Another take on Obama’s recklessness

Bill Otis offers a powerful analysis of President Obama’s current woes: It seems to me that the explanation for Obama’s current woes is simple: He over-read his mandate, to the extent there ever was a “mandate.” When you campaign on vacuous nonsense like “Yes We Can!” and “Hope and Change” and other such empty bromides, your victory hardly betokens a public desperate for specific and massive changes affecting intensely personal »

Miss Universe: A Final Preview

The finale of the Miss Universe pageant will take place tomorrow night in the Bahamas and will be broadcast live on NBC beginning at 9:00 eastern. The preliminary round has already been webcast; you can see it here. It’s not bad. The contestants generally look great, but there isn’t a lot of action–basically just walking up and down the runway in swimsuits and evening gowns. It almost makes you miss »

What you mean we wee, keemosabe?

Preaching to his flock at the Democratic National Committee headquarters in Washington this week, Barack Obama disparaged the Washington scene: [L]ast year just about this time, you’ll recall that the Republicans had just nominated their Vice Presidential candidate, and everybody was — the media was obsessed with it, and cable was 24 hours a day, and “Obama’s lost his mojo.” (Laughter.) You remember all that? (Laughter.) There’s something about August »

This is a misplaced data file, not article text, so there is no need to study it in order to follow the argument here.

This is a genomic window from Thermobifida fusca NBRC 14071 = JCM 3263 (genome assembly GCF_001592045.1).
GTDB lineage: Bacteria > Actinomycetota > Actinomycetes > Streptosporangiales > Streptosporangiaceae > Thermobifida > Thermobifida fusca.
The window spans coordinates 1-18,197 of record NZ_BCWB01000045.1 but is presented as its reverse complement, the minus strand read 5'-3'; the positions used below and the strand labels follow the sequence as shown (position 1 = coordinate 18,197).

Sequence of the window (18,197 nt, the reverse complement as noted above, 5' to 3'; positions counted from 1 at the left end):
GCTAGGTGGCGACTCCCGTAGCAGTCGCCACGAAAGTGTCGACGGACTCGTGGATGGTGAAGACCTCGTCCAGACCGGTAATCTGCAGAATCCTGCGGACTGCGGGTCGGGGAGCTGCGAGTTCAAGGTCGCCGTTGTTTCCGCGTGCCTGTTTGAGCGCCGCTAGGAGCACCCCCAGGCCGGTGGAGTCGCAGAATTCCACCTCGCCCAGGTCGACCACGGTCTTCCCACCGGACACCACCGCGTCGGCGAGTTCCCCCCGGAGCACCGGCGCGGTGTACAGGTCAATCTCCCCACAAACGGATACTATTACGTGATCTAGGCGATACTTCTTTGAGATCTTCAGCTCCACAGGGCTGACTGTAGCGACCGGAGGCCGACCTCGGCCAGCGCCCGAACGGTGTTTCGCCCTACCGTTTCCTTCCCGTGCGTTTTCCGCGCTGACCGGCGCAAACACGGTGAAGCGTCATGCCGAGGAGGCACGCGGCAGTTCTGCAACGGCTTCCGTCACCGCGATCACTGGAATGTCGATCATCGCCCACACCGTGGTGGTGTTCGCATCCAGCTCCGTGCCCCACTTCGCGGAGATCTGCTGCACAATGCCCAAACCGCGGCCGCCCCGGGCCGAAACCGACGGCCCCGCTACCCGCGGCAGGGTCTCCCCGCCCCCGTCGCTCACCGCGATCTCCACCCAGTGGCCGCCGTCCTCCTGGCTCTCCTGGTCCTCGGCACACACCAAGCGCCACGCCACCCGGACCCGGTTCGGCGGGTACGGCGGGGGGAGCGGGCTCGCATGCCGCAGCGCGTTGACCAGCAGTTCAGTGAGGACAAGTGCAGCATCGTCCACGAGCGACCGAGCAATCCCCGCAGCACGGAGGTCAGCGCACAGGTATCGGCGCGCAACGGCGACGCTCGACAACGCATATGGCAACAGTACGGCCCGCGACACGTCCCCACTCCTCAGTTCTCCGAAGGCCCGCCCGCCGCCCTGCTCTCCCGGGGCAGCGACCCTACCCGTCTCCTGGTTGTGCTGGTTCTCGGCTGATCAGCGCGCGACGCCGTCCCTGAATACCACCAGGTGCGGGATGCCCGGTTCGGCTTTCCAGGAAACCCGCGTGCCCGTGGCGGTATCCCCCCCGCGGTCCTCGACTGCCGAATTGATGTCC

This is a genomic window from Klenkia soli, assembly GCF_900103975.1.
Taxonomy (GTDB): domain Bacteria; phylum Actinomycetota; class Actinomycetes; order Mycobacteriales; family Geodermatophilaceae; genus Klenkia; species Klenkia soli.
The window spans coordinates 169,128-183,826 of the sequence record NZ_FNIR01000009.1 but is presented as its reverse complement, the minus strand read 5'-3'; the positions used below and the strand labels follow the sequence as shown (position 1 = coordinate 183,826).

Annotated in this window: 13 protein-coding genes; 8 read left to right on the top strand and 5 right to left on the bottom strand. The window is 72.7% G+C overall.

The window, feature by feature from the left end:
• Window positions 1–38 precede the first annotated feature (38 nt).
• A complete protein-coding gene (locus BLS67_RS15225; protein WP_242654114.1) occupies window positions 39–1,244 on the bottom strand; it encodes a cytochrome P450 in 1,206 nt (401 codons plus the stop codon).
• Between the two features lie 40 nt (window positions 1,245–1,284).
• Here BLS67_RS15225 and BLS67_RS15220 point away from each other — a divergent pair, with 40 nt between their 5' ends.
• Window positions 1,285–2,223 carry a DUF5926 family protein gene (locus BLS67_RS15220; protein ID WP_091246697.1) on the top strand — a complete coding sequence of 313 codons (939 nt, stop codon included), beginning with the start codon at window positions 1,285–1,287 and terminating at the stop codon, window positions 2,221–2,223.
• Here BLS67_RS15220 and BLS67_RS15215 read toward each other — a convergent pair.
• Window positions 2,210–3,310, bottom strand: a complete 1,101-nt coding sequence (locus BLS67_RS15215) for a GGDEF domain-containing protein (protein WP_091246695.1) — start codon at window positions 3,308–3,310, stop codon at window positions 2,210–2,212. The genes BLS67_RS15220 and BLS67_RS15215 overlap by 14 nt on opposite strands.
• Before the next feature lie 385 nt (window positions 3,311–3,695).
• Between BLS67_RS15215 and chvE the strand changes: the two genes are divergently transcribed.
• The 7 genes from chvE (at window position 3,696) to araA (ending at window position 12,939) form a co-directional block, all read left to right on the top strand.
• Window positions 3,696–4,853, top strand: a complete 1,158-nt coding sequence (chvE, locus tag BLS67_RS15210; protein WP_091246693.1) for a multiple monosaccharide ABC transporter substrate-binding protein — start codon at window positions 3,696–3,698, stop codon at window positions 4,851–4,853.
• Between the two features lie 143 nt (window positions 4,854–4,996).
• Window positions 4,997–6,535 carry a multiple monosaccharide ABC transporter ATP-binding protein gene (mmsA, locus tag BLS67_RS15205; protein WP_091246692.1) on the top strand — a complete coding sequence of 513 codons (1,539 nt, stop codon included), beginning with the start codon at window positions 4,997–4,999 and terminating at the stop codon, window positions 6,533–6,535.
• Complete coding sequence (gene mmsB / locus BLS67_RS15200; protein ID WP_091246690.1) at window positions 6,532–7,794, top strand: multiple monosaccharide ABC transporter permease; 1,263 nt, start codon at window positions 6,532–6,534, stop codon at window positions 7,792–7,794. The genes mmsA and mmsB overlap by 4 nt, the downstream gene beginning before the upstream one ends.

Clunkers on overtime

The Cash for Clunkers program is dying prematurely this coming Monday as it rapidly falls into administrative chaos. The New York Post reports in an excellent editorial that frustrated New York dealers put the pedal to the metal this week — in a race to exit the program: “About half the 425 members of the Greater New York Automobile Dealers Association say they dropped out. Why? Because Washington’s bureaucrats were »

Letting terrorists go, part 2

Kristofer Harrison writes to comment on John’s post on the release of the Lilbyan mass murderer Abdel Baset al-Megrahi. Mr. Harrison is the former Chief of Staff to the Counselor of the Secretary of State, a position he filled during the Bush administration. He comments: I thought you might be interested in a conversation I had in London in mid-April (!) with very senior UK Foreign and Commonwealth Office officials »